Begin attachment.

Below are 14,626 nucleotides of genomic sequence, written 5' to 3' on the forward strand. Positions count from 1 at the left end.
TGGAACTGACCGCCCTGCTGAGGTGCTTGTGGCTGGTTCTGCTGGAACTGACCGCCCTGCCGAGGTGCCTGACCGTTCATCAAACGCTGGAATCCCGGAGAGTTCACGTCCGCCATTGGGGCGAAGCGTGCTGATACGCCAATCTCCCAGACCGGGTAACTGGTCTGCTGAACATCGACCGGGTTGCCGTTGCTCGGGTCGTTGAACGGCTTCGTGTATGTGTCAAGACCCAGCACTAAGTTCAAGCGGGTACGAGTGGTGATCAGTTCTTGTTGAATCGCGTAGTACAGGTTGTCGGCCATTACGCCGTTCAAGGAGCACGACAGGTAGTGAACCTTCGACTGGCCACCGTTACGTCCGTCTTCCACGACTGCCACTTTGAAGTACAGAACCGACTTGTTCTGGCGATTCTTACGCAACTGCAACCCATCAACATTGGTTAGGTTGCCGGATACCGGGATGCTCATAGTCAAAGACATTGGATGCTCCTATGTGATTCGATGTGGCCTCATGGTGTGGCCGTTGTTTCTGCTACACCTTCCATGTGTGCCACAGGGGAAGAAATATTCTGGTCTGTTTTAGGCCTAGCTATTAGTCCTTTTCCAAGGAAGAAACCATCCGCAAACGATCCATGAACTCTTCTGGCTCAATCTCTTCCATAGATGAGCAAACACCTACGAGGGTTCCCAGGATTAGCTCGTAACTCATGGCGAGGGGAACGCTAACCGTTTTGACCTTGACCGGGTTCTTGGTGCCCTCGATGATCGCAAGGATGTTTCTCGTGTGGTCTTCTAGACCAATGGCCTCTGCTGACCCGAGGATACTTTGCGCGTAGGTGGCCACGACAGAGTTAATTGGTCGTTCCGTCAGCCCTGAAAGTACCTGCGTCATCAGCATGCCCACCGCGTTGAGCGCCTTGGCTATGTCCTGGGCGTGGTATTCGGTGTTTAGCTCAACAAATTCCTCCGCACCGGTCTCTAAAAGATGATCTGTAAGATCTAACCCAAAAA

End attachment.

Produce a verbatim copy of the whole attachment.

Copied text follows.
Below are 14,626 nucleotides of genomic sequence, written 5' to 3' on the forward strand. Positions count from 1 at the left end.
TGGAACTGACCGCCCTGCTGAGGTGCTTGTGGCTGGTTCTGCTGGAACTGACCGCCCTGCCGAGGTGCCTGACCGTTCATCAAACGCTGGAATCCCGGAGAGTTCACGTCCGCCATTGGGGCGAAGCGTGCTGATACGCCAATCTCCCAGACCGGGTAACTGGTCTGCTGAACATCGACCGGGTTGCCGTTGCTCGGGTCGTTGAACGGCTTCGTGTATGTGTCAAGACCCAGCACTAAGTTCAAGCGGGTACGAGTGGTGATCAGTTCTTGTTGAATCGCGTAGTACAGGTTGTCGGCCATTACGCCGTTCAAGGAGCACGACAGGTAGTGAACCTTCGACTGGCCACCGTTACGTCCGTCTTCCACGACTGCCACTTTGAAGTACAGAACCGACTTGTTCTGGCGATTCTTACGCAACTGCAACCCATCAACATTGGTTAGGTTGCCGGATACCGGGATGCTCATAGTCAAAGACATTGGATGCTCCTATGTGATTCGATGTGGCCTCATGGTGTGGCCGTTGTTTCTGCTACACCTTCCATGTGTGCCACAGGGGAAGAAATATTCTGGTCTGTTTTAGGCCTAGCTATTAGTCCTTTTCCAAGGAAGAAACCATCCGCAAACGATCCATGAACTCTTCTGGCTCAATCTCTTCCATAGATGAGCAAACACCTACGAGGGTTCCCAGGATTAGCTCGTAACTCATGGCGAGGGGAACGCTAACCGTTTTGACCTTGACCGGGTTCTTGGTGCCCTCGATGATCGCAAGGATGTTTCTCGTGTGGTCTTCTAGACCAATGGCCTCTGCTGACCCGAGGATACTTTGCGCGTAGGTGGCCACGACAGAGTTAATTGGTCGTTCCGTCAGCCCTGAAAGTACCTGCGTCATCAGCATGCCCACCGCGTTGAGCGCCTTGGCTATGTCCTGGGCGTGGTATTCGGTGTTTAGCTCAACAAATTCCTCCGCACCGGTCTCTAAAAGATGATCTGTAAGATCTAACCCAAAAA